Britain's 50p tax rate is fourth-highest in Europe


Nikhil Kumar
Thursday 29 September 2011 00:00 BST

Top earners in Britain face the fourth-highest rate of personal income tax in the EU, with only Sweden, Denmark and the Netherlands asking for more, according to figures from the accountancy firm KPMG.

The 50p top rate introduced by the last Labour Government kicks in at incomes above £150,000, and places the UK at joint No. 4 in the European high tax league, alongside Belgium and Austria. Withdrawal of the personal allowance on incomes over £100,000 means the marginal rate of tax is even higher, at 60 per cent, KPMG said.

Internationally, out of 96 countries surveyed, only five had top-rate taxes on a par or higher than the UK's. Aruba took the crown. The tiny Caribbean island imposes a top rate of 59 per cent. Japan was the only other non-European country with a 50 per cent rate.

The figures come amid tensions in the Coalition over whether to scrap the 50p rate. Liberal Democrats have signalled their opposition to any change, unless it is accompanied by reforms to lower the burden on those at the bottom of the income ladder, but the Chancellor, George Osborne, has said the measure is temporary.

Feeding into the political debate are questions about the effectiveness of the top band of tax. An Institute of Fiscal Studies report earlier this month, for instance, warned it is "not clear" if the 50p rate will raise any revenue for the Treasury, as high earners find ways to avoid paying up.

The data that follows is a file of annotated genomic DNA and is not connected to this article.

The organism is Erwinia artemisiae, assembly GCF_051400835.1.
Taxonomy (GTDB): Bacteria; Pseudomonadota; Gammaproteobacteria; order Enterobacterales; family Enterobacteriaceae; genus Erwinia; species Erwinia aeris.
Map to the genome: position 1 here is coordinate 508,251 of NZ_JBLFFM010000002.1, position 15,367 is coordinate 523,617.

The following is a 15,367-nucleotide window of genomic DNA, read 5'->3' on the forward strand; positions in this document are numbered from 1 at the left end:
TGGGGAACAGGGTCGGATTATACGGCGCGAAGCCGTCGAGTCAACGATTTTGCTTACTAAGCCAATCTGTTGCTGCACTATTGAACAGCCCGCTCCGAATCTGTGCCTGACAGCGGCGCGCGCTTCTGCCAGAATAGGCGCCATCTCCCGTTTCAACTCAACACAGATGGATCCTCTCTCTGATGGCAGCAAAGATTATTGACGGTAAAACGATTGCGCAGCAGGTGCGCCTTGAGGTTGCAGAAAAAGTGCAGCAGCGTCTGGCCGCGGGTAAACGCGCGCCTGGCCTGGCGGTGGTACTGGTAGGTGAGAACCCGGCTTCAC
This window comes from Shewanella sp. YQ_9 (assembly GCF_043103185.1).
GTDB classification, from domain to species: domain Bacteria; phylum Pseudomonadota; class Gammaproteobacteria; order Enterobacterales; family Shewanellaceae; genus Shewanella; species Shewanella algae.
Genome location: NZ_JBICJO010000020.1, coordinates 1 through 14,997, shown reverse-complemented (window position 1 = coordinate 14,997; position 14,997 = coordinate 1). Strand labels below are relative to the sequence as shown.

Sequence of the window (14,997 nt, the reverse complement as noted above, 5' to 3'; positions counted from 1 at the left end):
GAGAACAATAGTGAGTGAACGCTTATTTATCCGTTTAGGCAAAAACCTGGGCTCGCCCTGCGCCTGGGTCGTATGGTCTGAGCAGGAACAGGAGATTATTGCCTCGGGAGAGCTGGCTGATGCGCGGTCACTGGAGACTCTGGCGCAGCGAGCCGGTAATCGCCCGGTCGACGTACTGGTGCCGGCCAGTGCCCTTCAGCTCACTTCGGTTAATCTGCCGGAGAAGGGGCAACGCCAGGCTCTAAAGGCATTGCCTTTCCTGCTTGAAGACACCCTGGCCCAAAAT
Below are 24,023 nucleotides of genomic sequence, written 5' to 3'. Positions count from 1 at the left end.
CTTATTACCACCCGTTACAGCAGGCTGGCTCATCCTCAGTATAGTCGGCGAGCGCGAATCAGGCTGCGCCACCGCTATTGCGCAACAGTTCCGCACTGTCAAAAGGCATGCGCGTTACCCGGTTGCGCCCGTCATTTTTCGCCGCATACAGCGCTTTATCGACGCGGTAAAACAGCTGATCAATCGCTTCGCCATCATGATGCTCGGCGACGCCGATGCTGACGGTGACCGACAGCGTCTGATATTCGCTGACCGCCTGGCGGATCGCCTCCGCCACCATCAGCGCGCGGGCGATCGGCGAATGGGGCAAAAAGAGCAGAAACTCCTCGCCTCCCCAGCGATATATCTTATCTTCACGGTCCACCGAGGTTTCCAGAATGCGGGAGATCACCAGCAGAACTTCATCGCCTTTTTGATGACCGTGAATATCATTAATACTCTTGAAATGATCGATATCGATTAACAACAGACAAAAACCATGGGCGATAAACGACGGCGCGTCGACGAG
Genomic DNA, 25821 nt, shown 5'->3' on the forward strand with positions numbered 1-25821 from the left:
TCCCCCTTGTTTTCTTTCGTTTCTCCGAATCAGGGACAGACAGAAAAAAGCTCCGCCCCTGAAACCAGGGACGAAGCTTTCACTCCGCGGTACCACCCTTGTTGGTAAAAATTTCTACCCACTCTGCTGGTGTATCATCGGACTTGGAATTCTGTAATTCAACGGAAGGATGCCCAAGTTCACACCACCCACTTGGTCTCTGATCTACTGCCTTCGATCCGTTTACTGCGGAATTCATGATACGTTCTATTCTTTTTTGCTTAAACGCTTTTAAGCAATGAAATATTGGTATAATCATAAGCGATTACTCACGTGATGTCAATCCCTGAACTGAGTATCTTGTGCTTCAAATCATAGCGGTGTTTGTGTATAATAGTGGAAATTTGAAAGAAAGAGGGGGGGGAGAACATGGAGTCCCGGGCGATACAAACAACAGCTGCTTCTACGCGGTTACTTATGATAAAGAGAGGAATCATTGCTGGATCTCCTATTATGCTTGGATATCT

"With doubts around what the 50 per cent top rate of tax is actually yielding, is the highest top rate of personal tax really a table that we want the UK top?

"Headline rates matter as they are what everyone notices," Marc Burrows, a partner at KPMG, said.

The survey also showed there had been little change in tax rates across top economies over the last year. In 2011, debt-ridden Spain was the only country out of the world's top 20 economies by GDP that imposed changes in the top rate of personal income tax.

Regionally, western Europe, with an average top rate of 45 per cent, had the highest level of tax for high earnings, well above the 23 per cent average seen across Asia.

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